After hearing about the closure of ADD Resources, I created a Pinterest Board using the Way Back Machine to document the people and work of the organization.  Well done everyone! Working together, you’ve made a difference in the lives of many.

Follow ADHD / ADD freeSources’ board Celebrating ADD Resources.org on Pinterest.

nancie_payne2013-09

Note:  While contacting people about this page I found out about the passing a great friend to ADD Resources, Nancie Payne.  Nancie specialized in accommodations for the workplace. We could always depend on her to present at a local group, for a workshop or a conference. Nancie earned our Cynthia Hammer Award in 2010 and served as the Board President for Learning Disabilities of America since 2014. Please see Understood Mourns the Loss of LDA President Nancie Payne.

Joan Riley Jager – If you’d like to leave a personal message, you can contact me at joanrileyjager@live.com.

Won’t you please take a moment to honor the work of this fine organization?  You may comment on Facebook or on our Memorial page.

ADD Resources Directors and Staff

0 1 CynthiaHammerEarlyDirector Cynthia Hammer (2002 -December 2007)

Volunteer –  Julianne Owen (2002 – 2003)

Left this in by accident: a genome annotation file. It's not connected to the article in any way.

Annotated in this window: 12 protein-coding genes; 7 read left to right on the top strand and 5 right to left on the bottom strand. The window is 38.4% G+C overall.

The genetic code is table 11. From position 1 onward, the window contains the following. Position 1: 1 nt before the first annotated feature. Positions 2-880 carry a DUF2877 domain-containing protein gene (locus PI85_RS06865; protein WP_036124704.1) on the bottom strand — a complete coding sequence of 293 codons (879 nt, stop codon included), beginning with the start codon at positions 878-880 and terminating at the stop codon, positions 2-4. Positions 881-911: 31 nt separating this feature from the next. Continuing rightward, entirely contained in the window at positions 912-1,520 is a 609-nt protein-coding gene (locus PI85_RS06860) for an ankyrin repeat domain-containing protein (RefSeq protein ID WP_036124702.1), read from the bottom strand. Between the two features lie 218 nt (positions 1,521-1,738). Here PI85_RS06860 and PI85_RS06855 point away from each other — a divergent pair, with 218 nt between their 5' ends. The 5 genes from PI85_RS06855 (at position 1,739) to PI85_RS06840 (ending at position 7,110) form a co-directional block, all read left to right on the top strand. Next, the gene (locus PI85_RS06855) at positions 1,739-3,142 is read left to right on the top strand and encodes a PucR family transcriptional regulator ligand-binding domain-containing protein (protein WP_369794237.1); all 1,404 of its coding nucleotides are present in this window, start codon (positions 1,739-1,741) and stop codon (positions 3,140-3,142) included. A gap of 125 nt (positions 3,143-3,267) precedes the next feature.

Aide- Joan Riley Jager (2002 –  2007)

 

Director Francine Lawrence (2008)

Administrative Assistant – Kathy Engle

Intern – Laura Del Ragno

 

0 1 kathy-engle-website-130x130Director Kathy Engle (2009 – March 2012)

Support Staff – Brandon Koch (2010 – 2014)

Office and Website Volunteer – Joan Riley Jager (2010 to 2013)

 

Interim Director Steve Curry (March 2012 – January 2013)

Staff – Technical Support and Co-ordinator –  Brandon Koch

Volunteer Joan Riley Jager

 

Laura Del Ragno – (January – June 2013)

Brandon Koch

Joan Jager (Until March of 2013)

 

Interim Staff – June 2013 – November 2013

Janice Tharp Office manager

Brandon Koch

 

0 1 MegMcDonald1Director Meagan McDonald –  (November 2013 – November 2015)

Chris Norman, Volunteer

Jill Murphy, Volunteer

 

 

 

 

 

Early Supporters

0 1 Our ThanksI wish I could thank every donor for their interest and support. We couldn’t have survived without anyone of you. Here are just a few examples of the many ways that leaders in the field of ADHD contributed to our efforts.

Drs. Ned Hallowell and John Ratey were early supporters, contributing articles for the Adult ADD Reader that helped fund the organization. Hallowell gave numerous talks in the early years, including a Training Seminar for Professionals and was our first main Conference presenter. Perhaps, your first connection with ADD Resources was talking with Cynthia at home or later calling the office for help after seeing the phone number listed in the Resource section at the back of their classic book,  Driven to Distraction.